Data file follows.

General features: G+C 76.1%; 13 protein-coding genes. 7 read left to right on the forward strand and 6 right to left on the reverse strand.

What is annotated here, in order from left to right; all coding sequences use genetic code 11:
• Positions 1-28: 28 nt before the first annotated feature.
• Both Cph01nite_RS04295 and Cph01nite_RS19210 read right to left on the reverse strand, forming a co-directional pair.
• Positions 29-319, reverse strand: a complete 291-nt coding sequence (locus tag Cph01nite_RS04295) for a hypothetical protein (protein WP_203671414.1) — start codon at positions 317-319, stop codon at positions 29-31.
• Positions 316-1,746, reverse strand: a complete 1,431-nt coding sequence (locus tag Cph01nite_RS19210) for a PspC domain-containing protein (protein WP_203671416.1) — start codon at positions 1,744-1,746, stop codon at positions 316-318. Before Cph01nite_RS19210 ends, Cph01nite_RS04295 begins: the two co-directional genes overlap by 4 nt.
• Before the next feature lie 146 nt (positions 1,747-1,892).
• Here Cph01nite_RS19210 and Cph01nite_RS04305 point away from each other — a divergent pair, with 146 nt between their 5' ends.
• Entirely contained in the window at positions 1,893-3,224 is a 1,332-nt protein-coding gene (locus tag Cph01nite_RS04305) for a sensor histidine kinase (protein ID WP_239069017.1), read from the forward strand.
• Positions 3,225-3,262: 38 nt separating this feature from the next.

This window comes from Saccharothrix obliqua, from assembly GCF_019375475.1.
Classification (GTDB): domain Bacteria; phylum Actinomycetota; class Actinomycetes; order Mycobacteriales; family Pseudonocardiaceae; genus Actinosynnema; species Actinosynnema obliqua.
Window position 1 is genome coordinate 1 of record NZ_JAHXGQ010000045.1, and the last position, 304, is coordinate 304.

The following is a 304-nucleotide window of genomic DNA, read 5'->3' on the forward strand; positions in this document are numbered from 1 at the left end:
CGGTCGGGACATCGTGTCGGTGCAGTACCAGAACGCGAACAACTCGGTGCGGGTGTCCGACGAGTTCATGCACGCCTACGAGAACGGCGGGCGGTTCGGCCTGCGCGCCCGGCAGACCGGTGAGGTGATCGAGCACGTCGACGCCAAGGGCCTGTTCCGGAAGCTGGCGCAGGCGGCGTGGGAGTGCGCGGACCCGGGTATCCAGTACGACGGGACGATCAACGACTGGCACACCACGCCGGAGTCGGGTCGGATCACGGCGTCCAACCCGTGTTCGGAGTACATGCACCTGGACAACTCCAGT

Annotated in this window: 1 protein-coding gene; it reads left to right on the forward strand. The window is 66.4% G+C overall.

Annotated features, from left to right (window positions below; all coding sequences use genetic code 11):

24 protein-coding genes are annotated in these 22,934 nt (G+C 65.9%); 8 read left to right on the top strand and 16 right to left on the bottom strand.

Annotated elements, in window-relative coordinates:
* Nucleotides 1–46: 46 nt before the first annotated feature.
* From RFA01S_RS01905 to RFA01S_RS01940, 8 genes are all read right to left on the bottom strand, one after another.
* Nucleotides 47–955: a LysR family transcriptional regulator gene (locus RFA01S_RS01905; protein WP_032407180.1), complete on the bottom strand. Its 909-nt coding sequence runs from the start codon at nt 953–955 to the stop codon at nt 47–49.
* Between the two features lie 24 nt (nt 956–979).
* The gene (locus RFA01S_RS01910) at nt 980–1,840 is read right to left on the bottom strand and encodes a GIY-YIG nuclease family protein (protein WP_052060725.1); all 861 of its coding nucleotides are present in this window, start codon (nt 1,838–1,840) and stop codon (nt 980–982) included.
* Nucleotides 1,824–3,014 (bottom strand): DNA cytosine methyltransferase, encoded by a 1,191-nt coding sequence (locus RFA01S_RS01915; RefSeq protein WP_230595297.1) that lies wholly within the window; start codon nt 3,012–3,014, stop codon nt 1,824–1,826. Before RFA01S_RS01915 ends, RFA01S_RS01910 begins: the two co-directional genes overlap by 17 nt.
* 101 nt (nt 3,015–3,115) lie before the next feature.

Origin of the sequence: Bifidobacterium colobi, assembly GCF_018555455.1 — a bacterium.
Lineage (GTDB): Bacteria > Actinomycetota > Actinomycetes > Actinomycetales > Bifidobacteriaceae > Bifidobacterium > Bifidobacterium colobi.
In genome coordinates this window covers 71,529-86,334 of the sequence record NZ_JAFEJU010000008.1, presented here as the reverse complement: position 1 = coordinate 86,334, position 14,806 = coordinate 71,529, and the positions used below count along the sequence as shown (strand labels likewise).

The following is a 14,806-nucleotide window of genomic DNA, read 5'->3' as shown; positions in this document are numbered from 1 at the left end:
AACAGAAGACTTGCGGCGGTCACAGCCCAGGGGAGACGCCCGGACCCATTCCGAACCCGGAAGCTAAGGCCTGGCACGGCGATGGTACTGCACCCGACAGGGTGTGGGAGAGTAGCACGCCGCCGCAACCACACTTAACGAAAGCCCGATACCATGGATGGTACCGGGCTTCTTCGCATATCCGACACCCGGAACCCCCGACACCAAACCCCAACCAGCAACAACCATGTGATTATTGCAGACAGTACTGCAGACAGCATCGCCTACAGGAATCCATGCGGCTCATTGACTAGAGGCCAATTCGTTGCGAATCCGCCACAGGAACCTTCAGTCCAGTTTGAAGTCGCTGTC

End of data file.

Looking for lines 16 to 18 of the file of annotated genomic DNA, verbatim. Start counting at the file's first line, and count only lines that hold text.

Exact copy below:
Annotated in this window: 1 protein-coding gene; it reads left to right on the forward strand. The window is 66.4% G+C overall.

Annotated features, from left to right (window positions below; all coding sequences use genetic code 11):

24 protein-coding genes are annotated in these 22,934 nt (G+C 65.9%); 8 read left to right on the top strand and 16 right to left on the bottom strand.